Resurrection of the Follicle

by Simone on December 22, 2011

I still talk about my grandmother a lot.
Without her I don’t know that I would have survived my childhood. She was the one who introduced me to love, good deeds, poodles, silver dollars, home made pastas and the Beauty Parlour culture. I would set myself up at the bar with the wigs clamped to them, style them and pretend I was Gene Rayburn. My grandmother was kind, generous, very wise and had a contagious laugh. She was a natural teacher. She taught me of the golden rule. She was big into making sure we felt good about ourselves and our behaviour by the time we went to bed. If we came up short, we were to make amends as quickly as possible. She wanted to make sure we all got an “A” when waiting at the pearly gates.

Salvation Mountain

Many kids adore their grandparents. I hung on every word and action. The older folks had curious and wonderful outlooks on life. That’s what was so cool about hanging with them. I learned all about the baby Jesus in the manger and how his parents had so little money that Jesus’s parents couldn’t afford to patronize the Beauty Parlour. I know feet were washed, was the hair?

wow man

Anyhow,in the 70’s my grandmother was greatly disturbed and fascinated by Hippies. She loved macrame, was tres’ artistic in her own right, and had a house full of rosin grapes in every colour. Flower power was right up her alley, but incense and Patchouli wasn’t. She said Italians didn’t wear Patchouli. But here was a lot of hair, and much of it was on men wearing “Jesus sandals”. She would squinch up her face and say “he looks like Jesus”. She sure knew an awful lot of intimate details about him,. I was pretty sure she must have done his hair at one point, clients do tend to tell all when under our spell. She knew his birthday was not December 25, she knew that he primarily wore sandals, she knew that like her, he was a magician in the kitchen and could work wonders with fish and bread, She knew that he was a lover, not a fighter, that he died on a cross, wore a lot of white dresses, but she wasn’t exactly sure what the nexus was between J.C. and the Easter Bunny. Like most grown-ups, she just rolled with it and stayed on point dying hardboiled eggs and making ravioli for the big family festivities.

I find that many women have very distinct memories of their grandmother. Sadly many of them are not fond. Many Grandma’s were feared. Grandmotherly wisdom was a hot topic last week in the salon. Grandma Katie only spoke Croation. She taught her granddaughters how to steal candy. She was also very interested in farts (which she called “the gomala”) and Poop.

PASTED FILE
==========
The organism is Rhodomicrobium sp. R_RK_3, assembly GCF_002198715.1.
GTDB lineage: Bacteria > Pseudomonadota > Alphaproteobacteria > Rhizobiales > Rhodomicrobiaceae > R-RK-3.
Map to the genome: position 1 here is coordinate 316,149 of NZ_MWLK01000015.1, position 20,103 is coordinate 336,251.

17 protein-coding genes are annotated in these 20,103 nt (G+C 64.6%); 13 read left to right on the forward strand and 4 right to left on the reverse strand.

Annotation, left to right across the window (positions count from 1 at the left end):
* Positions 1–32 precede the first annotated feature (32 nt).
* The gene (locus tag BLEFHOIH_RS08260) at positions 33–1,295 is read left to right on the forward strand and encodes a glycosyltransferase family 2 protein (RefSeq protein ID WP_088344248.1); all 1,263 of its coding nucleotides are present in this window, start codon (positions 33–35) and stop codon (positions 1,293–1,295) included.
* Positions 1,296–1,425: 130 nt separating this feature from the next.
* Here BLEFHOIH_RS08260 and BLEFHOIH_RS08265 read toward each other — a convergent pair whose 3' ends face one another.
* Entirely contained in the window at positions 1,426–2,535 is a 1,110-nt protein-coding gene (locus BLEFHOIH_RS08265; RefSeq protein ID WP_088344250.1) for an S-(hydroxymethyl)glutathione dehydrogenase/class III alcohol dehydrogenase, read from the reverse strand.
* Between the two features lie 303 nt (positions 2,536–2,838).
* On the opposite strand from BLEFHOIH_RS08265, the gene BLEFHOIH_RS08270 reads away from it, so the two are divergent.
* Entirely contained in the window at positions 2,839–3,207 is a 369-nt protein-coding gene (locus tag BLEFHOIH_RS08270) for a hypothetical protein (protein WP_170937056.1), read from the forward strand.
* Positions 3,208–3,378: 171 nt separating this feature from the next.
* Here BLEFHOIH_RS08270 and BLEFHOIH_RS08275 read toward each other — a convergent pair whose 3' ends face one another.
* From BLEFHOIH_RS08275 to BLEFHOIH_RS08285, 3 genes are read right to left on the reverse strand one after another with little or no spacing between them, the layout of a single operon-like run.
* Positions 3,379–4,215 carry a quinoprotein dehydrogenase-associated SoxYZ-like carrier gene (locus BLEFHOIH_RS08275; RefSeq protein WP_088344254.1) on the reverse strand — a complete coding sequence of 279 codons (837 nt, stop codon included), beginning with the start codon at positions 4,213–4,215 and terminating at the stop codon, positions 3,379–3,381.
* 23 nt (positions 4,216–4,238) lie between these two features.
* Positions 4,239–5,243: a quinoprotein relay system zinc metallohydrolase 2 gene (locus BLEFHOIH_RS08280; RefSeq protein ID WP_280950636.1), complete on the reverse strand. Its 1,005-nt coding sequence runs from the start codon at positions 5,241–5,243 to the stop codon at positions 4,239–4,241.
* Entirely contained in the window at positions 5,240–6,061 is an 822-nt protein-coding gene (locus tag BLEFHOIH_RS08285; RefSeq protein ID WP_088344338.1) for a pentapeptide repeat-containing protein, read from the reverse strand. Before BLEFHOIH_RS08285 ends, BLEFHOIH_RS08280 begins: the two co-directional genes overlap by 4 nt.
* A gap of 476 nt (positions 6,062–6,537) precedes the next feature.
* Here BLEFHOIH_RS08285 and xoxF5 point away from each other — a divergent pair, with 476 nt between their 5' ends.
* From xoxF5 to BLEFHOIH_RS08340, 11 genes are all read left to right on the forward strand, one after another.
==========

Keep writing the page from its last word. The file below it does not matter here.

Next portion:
God's creation awaits Grandma Katie

Grandma Katie would excitedly burst into the W.C. to stir the contents of the toilet with a wooden spoon making sure the creation was just right.

 

G.P.’s grandma was German, removed and not much fun, but she felt sure that eating a banana was the answer to almost anything.

Another betty G.F, said her grandma spoke a foreign language and seemed to hate her grandchildren, but she taught them how take pride in making a warm, lovely, delicious bed and home, even on a meager wage. She also would exclaim “Oh my goodness, sakes alive!” in English (go figure!)  We discussed this saying at length in the Salon and it took hours to find a person who could intelligently explain what a SAKE actually was. The first brave client who took a stab at it was confident a SAKE was a fish. What a typical man answer. Anyhow, G.F. now says “oh my goodness sakes alive” to her grandbabies and they say it too!

Lisa Dell’s grandma, G.G.Grandma did not seem to hate her grandkids, but she was certainly not much of a smiler or a hugger or anything warm. She was big into civil rights, she belived that people needed to slow down, not move so much and enjoy what’s in front of their face. (translate to be present). She says there is no need to say “I’m sorry” when burping or farting at table. She says at her age (90) she’s said it enough!

It’s sad when there are missed opportunities, missed communications, missed moments that could equal love or laughter. Mouths remain closed, grudges are held, and everyone misses he boat.

….. And speaking of boats, my other grandmother gave me a thin hardback book on steam boats when I turned 9, which she said “would make sense when I got older”. It still hasn’t. Steam boats may be the only thing that does not come back to the follicle.

If you have a memory of your grandmother you would like to share, I would love to hear it. 😛

Do you have a story about doing hair or having your hair done? 
If so, i want to hear from you for my Book Project. Please leave your comment and we’ll ‘Tawk”.
If you have a friend who could use a lift today, I hope you’ll pass this on.

-Simone

 

 

 

 

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